After a stunning conclusion to the show’s third season, the bar was raised and much was expected of the fourth season of Lost. With the final three seasons reduced to sixteen episodes each and a clear finish line. The creative team could now focus on telling their story without having to worry about how many episodes they had left to work with. Season four is the first to benefit and delivers a faster paced and leaner story that expands the Lost universe in some unexpected ways and delves into the mystery that was introduced at the end of last season.The “flash-forward” at the end of last season introduced an exciting new way in which Lost stories could be told. The use of these flash-forwards continues through the fourth season, revealing that even more Oceanic survivors made it off the island and also introduces an intriguing conspiracy of silence regarding those who weren’t so lucky. This storyline is the backbone of the fourth season as we discovered who was fortunate enough to escape the island and who was left behind. This is arguably the series’ best story arc since the mystery surrounding the hatch and is a well-developed, tightly paced narrative that actually has a satisfying conclusion at the end of the season.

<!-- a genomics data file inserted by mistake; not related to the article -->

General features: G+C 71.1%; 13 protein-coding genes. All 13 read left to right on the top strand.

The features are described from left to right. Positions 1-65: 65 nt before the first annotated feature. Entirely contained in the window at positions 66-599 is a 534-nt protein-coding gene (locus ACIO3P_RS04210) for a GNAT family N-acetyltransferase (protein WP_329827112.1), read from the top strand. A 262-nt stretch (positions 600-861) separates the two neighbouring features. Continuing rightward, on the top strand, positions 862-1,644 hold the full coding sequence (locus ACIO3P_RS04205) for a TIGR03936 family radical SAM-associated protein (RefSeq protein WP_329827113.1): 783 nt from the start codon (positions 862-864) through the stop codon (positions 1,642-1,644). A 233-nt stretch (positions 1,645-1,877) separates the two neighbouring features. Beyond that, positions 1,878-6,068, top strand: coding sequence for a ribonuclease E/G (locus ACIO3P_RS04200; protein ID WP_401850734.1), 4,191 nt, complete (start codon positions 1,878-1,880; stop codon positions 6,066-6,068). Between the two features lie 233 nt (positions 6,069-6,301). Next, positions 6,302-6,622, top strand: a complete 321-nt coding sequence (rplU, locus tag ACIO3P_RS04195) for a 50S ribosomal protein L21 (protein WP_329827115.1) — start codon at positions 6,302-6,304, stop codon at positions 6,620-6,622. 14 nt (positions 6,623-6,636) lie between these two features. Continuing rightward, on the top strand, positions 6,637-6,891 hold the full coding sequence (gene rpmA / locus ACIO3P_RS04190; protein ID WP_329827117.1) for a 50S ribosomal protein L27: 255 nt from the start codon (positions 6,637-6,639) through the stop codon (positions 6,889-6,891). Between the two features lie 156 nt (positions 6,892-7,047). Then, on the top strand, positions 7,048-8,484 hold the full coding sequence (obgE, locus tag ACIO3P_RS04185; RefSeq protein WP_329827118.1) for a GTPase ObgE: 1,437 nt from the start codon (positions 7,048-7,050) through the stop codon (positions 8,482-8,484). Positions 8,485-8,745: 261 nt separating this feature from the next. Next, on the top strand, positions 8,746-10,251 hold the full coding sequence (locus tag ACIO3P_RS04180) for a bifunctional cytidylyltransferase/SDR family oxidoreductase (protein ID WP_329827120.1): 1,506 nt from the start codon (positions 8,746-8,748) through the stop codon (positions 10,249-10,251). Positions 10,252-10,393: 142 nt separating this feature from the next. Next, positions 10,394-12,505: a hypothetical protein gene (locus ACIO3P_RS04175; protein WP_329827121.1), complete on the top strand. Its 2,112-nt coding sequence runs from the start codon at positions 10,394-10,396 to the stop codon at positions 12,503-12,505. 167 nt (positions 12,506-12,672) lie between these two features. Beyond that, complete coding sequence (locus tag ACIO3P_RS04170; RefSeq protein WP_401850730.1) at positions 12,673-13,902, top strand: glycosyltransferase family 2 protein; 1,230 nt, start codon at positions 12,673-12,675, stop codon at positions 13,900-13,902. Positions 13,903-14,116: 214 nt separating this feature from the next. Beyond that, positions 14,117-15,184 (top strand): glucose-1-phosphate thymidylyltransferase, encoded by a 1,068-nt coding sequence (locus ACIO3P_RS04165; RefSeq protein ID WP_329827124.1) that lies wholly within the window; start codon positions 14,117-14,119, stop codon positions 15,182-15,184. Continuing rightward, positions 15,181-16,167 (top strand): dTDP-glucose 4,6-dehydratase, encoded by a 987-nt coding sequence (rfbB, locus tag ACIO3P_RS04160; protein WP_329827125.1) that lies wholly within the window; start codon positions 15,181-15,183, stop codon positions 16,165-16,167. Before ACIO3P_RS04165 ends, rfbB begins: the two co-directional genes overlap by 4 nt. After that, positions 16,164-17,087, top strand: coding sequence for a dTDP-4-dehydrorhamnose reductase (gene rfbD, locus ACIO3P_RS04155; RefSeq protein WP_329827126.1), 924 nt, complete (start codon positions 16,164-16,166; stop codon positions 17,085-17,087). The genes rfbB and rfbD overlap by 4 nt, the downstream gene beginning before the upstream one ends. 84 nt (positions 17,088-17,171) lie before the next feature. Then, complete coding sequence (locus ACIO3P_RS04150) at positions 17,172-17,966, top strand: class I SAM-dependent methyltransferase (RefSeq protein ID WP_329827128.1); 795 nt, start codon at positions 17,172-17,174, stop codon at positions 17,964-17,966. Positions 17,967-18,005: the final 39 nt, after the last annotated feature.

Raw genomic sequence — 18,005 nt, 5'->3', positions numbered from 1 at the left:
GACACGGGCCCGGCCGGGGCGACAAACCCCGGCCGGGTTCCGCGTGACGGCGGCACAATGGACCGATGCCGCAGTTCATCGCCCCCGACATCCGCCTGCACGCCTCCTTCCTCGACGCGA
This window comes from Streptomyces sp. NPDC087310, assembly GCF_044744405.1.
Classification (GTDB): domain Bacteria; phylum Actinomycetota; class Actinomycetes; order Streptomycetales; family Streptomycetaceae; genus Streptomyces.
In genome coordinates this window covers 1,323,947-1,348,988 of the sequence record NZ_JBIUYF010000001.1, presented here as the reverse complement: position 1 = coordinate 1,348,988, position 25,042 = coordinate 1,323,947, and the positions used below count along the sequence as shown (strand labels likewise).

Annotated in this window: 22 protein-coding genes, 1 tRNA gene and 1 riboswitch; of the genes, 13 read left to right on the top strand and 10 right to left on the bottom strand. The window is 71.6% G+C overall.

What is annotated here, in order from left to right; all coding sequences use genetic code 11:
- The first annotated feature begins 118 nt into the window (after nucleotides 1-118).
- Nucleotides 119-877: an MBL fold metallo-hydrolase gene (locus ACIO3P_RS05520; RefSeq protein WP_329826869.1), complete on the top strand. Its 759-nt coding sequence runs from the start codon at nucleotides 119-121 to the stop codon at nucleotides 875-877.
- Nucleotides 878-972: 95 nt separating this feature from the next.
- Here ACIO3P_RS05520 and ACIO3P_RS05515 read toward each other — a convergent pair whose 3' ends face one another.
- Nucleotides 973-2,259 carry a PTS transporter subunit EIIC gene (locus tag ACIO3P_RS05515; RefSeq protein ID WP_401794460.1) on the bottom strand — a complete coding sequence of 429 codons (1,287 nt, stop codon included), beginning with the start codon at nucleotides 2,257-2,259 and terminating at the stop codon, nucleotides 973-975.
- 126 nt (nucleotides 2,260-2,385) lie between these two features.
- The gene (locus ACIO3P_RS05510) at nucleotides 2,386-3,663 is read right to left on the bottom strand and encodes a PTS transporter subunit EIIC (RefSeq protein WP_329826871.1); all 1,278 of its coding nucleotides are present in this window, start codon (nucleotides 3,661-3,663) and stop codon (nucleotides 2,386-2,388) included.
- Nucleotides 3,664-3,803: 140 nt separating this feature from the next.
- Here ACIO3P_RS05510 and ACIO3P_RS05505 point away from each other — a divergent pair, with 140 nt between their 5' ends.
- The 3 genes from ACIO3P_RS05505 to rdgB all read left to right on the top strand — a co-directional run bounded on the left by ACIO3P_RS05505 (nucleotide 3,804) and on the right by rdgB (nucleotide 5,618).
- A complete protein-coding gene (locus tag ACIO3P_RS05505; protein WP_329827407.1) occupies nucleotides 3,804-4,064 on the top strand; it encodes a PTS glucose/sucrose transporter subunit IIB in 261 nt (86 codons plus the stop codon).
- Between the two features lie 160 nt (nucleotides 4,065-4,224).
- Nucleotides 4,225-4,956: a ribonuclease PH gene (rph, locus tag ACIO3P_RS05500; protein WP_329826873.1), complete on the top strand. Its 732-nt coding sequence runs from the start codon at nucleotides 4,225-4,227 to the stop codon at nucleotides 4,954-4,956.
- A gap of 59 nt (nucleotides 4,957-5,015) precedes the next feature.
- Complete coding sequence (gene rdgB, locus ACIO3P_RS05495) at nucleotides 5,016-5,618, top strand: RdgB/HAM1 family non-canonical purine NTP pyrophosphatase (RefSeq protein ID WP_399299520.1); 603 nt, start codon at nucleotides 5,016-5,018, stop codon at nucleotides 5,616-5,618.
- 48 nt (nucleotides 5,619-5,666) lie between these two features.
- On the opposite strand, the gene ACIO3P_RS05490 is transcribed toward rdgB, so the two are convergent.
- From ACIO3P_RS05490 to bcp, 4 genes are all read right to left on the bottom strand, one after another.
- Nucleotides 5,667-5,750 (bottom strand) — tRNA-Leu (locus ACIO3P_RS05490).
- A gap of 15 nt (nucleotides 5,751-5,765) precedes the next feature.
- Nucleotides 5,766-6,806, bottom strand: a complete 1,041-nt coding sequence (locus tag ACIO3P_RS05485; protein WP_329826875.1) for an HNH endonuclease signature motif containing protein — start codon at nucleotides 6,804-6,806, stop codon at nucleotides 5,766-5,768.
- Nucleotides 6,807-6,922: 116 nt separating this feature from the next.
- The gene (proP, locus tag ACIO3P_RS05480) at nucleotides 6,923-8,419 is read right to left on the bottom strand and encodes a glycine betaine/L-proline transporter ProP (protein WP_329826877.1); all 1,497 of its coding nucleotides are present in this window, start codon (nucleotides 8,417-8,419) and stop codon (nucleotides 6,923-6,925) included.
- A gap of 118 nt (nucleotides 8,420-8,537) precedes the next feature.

The benefit of a shortened schedule is apparent and this season has far less “filler” than previous outings. Less episodes means that every minute of screen time becomes that much more precious and the outcome is a season that doesn’t have what we’d consider a bad episode in the bunch. Even this season’s Kate-centric episode is decent when compared to previous years’ outings. There are plenty of episodes that you will want to revisit here, including the pivotal “The Constant” that is a game-changer when it comes to the series’ mythology. It also features Henry Ian Cusick’s best performance as Desmond to date and one of the more memorable Michael Giacchino scores. The rest of the season is filled to the brim with moments that will have any Lost fan riveted.